“Resolutions to live better aren’t limited to behaviors. At a milestone in his life, blogger Brad Hoefs came up with 10 pledges addressing his attitudes about living with bipolar. It’s an inspiring list that may spur you to think about your aspirations.” bphope.com
– April of 2016 –
In the past eight weeks, my Sister and I have moved my parents into an independent living apartment within an assisted living facility. It was not a planned move. During my Father’s third hospital stay, we were told that he could not return home but needed to be in an assisted living situation. The doctor also felt that my Mom needed the same assistance in living. So, within days, we had to secure an apartment within this assisted living facility, furnish it, and begin to empty their house preparing to get it on the market.
Needless to say, the last eight weeks have been flooded with memories of childhood. Going through your parents’ “stuff” item by item figuring out if they will need “this” in their closing years of life or is “this” something we need to give away or is “it” a keepsake is not easy. Just within my Mom’s cedar chest were dozens of items that brought back a flood of memories. Many of those memories were things that I had not thought about since I was a small boy.
Sifting through what my parents have collected through their lives has been a huge sentimental and emotional chore for my Sister and me. And of course, I’ve found myself doing some grieving knowing that this is most likely their last move. Just last week my Mom was hospitalized twice. It’s been an emotional challenge along with everything else that my wife and I have going on in our lives and work.
Three out of four of my immediate family have bipolar disorder. In each of our lives, you can trace the dots of what this disorder does to one’s life if left unchecked.
A lot of the painful memories are due to bipolar disorder and emotional issues that were never really dealt with and processed. If you follow the journey of each of our lives you can see each of us without the disorder, then the onset of bipolar, the evidence of bipolar, a “defining” episode, the diagnosis and then how we have chosen to live following the diagnosis.
Needless to say, the last months have been filled with a lot of emotions, grief, a boat load of work and a lot of time to think in the car commuting back and forth between their place and mine.
And I’ve come to some personal resolutions about how I want to continue to to live out the rest of my life in spite of or even despite having bipolar disorder:
- I will continue to live as well as I can no matter what. It takes work and a lot of effort, but to live well in spite of my mental health challenge is the best thing I can give to my children, grandchildren and the generations to follow.
- I will work through and process any emotional issues as they arise in my life.
- While I can’t control others, in fact, I won’t try to control others, I can control me. That alone is sometimes more than enough work! So, I’ll take responsibility for me, blaming no one else. And I will not live my life in response to how others are choosing to live.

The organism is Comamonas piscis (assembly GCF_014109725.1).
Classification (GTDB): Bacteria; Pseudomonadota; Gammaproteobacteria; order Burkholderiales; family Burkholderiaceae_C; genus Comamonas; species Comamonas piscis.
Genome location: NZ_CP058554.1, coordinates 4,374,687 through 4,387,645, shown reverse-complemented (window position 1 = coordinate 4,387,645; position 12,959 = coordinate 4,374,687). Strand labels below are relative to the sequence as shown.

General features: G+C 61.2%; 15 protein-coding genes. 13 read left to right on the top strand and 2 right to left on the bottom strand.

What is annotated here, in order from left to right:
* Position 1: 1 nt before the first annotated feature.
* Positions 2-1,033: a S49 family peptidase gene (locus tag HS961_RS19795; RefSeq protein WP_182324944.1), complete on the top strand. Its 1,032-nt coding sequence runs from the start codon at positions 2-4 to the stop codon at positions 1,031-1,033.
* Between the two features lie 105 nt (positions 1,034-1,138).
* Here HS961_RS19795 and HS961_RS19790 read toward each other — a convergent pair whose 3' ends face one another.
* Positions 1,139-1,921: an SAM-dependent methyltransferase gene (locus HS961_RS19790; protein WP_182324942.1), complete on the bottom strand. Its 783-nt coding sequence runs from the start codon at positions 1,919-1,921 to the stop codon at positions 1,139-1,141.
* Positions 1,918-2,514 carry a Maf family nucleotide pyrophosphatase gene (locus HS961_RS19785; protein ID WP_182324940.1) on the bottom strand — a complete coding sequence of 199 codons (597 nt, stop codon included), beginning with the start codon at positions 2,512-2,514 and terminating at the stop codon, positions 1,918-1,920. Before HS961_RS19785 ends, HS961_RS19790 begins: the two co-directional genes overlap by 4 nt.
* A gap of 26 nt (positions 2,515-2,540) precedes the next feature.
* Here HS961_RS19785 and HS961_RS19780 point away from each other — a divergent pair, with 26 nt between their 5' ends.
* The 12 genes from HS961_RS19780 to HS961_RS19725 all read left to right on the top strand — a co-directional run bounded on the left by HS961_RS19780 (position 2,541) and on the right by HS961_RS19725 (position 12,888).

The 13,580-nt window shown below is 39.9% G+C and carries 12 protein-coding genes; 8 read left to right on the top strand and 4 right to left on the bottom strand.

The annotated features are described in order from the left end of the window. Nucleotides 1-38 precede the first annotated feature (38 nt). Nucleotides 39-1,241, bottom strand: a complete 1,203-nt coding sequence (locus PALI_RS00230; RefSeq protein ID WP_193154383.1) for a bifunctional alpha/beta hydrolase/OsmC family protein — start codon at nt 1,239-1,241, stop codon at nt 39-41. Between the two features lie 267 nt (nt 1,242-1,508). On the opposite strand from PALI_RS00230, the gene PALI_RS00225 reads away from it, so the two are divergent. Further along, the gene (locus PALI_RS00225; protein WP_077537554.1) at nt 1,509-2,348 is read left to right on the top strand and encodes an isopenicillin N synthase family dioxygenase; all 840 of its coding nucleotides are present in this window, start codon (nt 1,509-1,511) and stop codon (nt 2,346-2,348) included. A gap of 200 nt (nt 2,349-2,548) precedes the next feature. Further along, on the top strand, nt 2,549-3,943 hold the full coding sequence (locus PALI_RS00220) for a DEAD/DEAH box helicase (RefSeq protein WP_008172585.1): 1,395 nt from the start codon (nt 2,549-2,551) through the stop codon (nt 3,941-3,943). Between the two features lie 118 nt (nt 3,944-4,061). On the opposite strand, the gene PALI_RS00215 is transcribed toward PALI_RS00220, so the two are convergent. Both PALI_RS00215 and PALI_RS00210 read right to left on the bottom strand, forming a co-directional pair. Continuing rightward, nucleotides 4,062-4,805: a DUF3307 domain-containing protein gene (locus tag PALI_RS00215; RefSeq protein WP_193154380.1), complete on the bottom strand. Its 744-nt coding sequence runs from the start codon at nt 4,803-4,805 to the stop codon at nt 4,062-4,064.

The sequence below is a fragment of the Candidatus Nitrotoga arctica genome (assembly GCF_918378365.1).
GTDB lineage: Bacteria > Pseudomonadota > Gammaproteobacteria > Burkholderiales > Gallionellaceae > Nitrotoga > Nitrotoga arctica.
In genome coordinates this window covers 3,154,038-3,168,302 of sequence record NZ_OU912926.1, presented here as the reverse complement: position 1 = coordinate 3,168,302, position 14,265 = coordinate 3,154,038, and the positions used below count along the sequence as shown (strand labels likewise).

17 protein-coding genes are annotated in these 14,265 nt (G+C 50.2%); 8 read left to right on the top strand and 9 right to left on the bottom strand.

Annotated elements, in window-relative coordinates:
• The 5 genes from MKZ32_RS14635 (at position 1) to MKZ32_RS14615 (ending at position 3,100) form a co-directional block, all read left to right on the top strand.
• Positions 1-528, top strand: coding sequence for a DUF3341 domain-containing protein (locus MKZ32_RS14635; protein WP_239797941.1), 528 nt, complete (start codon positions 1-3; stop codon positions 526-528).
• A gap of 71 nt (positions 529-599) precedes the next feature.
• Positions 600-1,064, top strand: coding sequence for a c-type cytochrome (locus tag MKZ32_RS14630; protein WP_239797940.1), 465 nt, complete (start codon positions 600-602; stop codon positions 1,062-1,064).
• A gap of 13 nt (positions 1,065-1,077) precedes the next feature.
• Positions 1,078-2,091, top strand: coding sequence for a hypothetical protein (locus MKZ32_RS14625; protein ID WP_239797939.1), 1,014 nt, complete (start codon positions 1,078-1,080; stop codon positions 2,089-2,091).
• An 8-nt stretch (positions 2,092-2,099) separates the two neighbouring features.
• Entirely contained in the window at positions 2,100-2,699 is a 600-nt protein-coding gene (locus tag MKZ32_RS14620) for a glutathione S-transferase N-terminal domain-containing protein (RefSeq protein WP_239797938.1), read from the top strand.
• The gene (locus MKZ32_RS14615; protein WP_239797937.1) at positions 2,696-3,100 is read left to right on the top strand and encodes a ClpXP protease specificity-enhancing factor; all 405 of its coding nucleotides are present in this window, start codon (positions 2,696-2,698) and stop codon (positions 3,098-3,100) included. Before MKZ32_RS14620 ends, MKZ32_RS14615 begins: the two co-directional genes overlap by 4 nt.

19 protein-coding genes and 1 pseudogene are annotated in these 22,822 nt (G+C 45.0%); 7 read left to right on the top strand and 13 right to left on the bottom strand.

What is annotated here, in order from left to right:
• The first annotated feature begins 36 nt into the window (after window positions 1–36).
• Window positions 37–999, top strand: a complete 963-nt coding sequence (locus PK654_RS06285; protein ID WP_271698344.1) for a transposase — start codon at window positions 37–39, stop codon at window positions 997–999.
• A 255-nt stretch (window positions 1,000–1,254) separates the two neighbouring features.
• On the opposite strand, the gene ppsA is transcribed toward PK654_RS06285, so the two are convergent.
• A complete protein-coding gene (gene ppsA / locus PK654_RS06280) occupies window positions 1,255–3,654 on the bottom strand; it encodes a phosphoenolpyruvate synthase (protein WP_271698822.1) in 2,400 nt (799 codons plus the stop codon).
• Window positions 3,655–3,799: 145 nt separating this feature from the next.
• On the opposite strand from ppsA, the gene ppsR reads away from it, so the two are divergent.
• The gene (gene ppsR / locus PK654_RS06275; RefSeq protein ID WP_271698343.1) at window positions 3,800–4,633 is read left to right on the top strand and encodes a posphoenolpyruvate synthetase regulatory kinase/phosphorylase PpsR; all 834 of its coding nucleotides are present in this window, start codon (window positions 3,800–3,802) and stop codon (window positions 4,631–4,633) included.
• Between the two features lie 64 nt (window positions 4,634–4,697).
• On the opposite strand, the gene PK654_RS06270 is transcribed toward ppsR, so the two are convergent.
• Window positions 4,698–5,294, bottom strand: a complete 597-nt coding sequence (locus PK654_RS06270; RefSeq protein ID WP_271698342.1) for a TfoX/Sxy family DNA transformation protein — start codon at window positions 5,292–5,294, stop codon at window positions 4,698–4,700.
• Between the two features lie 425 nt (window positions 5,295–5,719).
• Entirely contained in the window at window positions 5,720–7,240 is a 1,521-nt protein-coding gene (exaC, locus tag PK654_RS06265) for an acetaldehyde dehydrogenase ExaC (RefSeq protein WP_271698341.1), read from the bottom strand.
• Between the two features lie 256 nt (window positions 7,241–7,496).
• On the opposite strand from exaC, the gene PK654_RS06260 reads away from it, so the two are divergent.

- I will not die before I’m dead. As long as I have breath in my body, I will get up and live each day. I’m not going to take life sitting down trying to cope only with getting through the day. (And yes, I know there are days like that, but I am not going to let that happen every day of my life!) I refuse to let bipolar disorder rob me of living my life well.
- I can’t change the fact that I have bipolar disorder. And I can’t change the bad things that have happened in my life because of it. And yes, it sucks. But, there are worse things in life. What I can change is how I live now in spite having bipolar.
- I will never see myself “as” bipolar. Rather I choose to see myself as someone who has bipolar disorder.
- Life is too short to carry grudges and unforgiveness in my heart. Besides, not forgiving someone else will never hurt them but it will hurt me. As they say, not forgiving someone (which is a process, it doesn’t happen overnight) is like drinking poison and expecting the other person to die.
- I refuse to wallow in self-pity or self-loathing. Nor will I allow toxic remorse or regret to swallow me whole. I won’t let up, give up or shut up about living my life well.
- When I screw-up I will fess up, learn from it and move on no matter how others might respond to my screw-ups. Everybody messes up, no one is perfect, including those who do not have a mental health challenge.
- I will always have a dog. Dogs make everything better. My dog adds happiness, friendship and joy to my life even when I’ve been a jerk. My dog loves me no matter what. (Yes, I know, there are those of you who are not “dog” people. And of course, other pets bring joy and happiness.)
I’m certain more resolutions will come about as in the weeks and months ahead. In the meantime I will keep reflecting and reminiscing about my life, my parent’s lives and how incredibly fast it all goes.
Please remember, these are my personal resolutions. They may or may not “fit” for you. For me, these resolutions are about choosing to live my life well in spite of having bipolar disorder.
Here’s my question for you? How are you living your life? Are you living it? Or is “it” living you? Are you living well in spite of any and all challenges that you are facing? Or are you simply being swallowed up by the circumstances of your life?
As Scott Peck said many years ago, “Life is hard.” No one has an easy life. I’ve heard it said that 10% of life is about what happened, and 90% of life is how you have reacted to what has happened. So how are you living?